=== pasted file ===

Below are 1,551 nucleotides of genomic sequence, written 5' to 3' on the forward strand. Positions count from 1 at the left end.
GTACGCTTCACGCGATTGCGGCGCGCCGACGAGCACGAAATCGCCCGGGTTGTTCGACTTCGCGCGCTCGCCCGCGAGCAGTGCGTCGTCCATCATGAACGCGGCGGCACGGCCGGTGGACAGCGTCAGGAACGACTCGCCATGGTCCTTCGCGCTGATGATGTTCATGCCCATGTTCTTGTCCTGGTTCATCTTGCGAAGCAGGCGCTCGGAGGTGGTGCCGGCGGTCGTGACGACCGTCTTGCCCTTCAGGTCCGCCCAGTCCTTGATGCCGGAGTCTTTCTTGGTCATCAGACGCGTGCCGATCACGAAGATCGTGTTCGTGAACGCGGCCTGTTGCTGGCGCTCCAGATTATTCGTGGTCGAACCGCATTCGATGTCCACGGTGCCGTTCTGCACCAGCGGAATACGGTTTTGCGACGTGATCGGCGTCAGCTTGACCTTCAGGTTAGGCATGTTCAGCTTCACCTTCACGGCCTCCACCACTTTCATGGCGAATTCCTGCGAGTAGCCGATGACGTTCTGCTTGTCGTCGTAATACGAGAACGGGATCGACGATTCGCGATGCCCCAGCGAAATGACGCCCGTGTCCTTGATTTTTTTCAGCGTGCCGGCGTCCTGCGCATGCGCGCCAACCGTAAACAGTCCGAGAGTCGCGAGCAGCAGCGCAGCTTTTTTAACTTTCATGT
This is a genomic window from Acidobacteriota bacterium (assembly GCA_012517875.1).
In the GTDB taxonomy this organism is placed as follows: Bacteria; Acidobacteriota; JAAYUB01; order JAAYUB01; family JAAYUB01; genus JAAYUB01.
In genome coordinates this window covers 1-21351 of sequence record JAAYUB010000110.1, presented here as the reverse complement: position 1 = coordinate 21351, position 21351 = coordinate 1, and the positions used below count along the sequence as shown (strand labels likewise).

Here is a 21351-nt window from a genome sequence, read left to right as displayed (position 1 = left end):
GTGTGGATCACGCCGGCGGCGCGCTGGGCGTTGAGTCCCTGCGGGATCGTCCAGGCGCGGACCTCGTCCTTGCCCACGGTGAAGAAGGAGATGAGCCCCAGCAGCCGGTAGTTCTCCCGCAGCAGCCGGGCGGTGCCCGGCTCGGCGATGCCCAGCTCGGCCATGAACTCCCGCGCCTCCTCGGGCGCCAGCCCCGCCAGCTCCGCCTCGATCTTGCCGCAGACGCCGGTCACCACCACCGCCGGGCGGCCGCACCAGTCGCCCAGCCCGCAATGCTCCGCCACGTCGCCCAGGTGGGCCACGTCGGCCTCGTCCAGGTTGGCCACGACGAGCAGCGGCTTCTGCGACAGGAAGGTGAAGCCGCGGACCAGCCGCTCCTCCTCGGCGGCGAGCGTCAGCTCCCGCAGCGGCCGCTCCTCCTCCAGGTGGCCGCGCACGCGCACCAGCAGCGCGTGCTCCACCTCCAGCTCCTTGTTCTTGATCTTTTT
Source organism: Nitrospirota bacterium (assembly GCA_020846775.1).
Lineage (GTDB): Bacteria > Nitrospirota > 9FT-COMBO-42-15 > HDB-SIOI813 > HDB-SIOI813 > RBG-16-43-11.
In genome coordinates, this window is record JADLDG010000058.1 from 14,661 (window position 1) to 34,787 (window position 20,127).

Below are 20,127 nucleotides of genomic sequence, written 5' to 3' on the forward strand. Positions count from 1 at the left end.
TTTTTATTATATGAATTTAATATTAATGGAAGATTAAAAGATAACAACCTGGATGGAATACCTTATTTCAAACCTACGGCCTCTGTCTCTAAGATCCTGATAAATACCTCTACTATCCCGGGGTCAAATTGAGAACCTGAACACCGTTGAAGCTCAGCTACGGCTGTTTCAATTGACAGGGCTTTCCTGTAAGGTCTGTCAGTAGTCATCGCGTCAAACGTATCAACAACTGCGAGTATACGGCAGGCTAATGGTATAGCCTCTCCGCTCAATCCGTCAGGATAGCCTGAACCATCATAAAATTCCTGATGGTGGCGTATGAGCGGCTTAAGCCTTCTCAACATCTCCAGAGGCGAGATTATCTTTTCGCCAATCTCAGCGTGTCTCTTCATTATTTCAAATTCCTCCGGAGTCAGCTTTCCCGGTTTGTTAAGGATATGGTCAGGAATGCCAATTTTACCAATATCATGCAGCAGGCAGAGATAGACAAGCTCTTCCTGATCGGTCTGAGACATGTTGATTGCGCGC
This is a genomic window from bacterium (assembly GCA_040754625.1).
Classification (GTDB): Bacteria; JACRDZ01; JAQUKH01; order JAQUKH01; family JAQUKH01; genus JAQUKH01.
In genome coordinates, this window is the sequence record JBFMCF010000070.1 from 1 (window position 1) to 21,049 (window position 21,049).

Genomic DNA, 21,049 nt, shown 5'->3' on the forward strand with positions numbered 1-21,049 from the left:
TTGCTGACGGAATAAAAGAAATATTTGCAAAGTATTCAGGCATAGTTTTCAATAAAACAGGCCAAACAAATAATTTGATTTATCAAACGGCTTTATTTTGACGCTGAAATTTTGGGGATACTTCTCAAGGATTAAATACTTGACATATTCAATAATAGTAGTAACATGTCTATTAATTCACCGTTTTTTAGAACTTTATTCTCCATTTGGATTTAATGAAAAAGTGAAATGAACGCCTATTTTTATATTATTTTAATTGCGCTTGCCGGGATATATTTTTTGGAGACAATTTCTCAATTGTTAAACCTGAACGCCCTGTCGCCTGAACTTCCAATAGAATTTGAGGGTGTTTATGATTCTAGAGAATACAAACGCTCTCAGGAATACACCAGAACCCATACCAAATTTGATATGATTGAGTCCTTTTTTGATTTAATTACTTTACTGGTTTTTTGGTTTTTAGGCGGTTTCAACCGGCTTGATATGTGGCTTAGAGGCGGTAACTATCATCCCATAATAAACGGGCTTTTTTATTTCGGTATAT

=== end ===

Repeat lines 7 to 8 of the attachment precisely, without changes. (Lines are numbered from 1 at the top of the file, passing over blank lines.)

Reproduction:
GTGTGGATCACGCCGGCGGCGCGCTGGGCGTTGAGTCCCTGCGGGATCGTCCAGGCGCGGACCTCGTCCTTGCCCACGGTGAAGAAGGAGATGAGCCCCAGCAGCCGGTAGTTCTCCCGCAGCAGCCGGGCGGTGCCCGGCTCGGCGATGCCCAGCTCGGCCATGAACTCCCGCGCCTCCTCGGGCGCCAGCCCCGCCAGCTCCGCCTCGATCTTGCCGCAGACGCCGGTCACCACCACCGCCGGGCGGCCGCACCAGTCGCCCAGCCCGCAATGCTCCGCCACGTCGCCCAGGTGGGCCACGTCGGCCTCGTCCAGGTTGGCCACGACGAGCAGCGGCTTCTGCGACAGGAAGGTGAAGCCGCGGACCAGCCGCTCCTCCTCGGCGGCGAGCGTCAGCTCCCGCAGCGGCCGCTCCTCCTCCAGGTGGCCGCGCACGCGCACCAGCAGCGCGTGCTCCACCTCCAGCTCCTTGTTCTTGATCTTTTT
Source organism: Nitrospirota bacterium (assembly GCA_020846775.1).